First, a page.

Why therefore shall I not of these [the peoples and the church “catholic” who have professed faith in Christ], in preference to others, inquire with all care, what Christ commanded, by whose authority I have been moved already to believe that Christ has commanded something that is profitable? Are you likely to be a better expounder to me of what He said, Whose past or present existence I should not believe, if by you I were to be recommended to believe thus? This therefore I have believed, as I said, trusting to report strengthened by numbers, agreement, antiquity.

I do agree with Augustine here. If I ask myself why I even “seek truth” through the Scriptures or in the words of Christ or his apostles, I have in some way already laid the foundation of what I shall find by “believing” that in Him and in His words and acts and the words and acts of his first disciples that I may “have faith” (trust) in the tradition that created the sources, ideas and customs.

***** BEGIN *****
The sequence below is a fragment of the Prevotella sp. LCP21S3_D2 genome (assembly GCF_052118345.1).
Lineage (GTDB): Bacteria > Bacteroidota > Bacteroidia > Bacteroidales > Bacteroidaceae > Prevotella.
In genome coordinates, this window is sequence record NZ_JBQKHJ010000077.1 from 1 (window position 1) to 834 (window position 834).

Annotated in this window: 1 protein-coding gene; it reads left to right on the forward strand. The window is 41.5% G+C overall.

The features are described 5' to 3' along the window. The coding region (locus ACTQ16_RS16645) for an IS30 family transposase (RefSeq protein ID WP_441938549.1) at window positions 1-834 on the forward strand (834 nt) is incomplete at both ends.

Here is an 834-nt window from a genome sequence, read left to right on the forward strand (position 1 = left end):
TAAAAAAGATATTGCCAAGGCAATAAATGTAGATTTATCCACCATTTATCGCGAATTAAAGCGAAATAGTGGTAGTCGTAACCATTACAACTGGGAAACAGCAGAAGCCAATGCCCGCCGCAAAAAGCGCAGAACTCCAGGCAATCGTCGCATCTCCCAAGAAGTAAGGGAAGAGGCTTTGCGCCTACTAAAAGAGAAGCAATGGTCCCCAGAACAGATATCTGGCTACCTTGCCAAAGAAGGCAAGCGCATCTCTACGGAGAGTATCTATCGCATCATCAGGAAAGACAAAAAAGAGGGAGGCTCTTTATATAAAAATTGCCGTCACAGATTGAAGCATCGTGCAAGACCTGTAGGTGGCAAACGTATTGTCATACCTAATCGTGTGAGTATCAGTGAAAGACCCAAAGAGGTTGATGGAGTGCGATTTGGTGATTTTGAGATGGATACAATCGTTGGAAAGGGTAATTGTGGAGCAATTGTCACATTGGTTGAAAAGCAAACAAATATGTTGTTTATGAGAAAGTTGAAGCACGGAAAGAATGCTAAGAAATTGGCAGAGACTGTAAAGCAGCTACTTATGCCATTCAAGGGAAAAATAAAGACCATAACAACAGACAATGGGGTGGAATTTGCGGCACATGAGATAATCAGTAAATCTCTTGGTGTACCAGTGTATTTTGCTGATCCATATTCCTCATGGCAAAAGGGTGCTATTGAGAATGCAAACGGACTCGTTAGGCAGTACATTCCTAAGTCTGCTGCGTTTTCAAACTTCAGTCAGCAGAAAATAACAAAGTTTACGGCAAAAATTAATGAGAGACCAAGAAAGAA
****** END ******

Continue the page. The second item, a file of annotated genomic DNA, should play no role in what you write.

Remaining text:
But you, who are both so few, and so turbulent, and so new, no one doubts that you bring forward nothing worthy of authority. What then is that so great madness? Believe them, that you are to believe in Christ, and learn from us what He said. Why, I pray you? For were they to fail and to be unable to teach me any thing with much greater ease could I persuade my self, that I am not to believe in Christ, than that I am to learn any thing concerning Him, save from those through whom I had believed in Him. O vast confidence, or rather absurdity! I teach you what Christ, in Whom you believe, commanded. What, in case I believed not in Him? You could not, could you, teach me any thing concerning Him? But, says he, it behooves you to believe. You do not mean, do you, that I am (to believe) you when you commend Him to my faith? No, says he, for we lead by reason them who believe in Him. Why then should I believe in Him? Because report has been grounded. Whether is it through you, or through others? Through others, says he. Shall I then believe them, in order that you may teach me? Perhaps I ought to do so, were it not that they gave me this chief charge, that I should not approach you at all; for they say that you have deadly doctrines. You will answer, They lie. How then shall I believe them concerning Christ, Whom they have not seen, (and) not believe them concerning you, whom they are unwilling to see?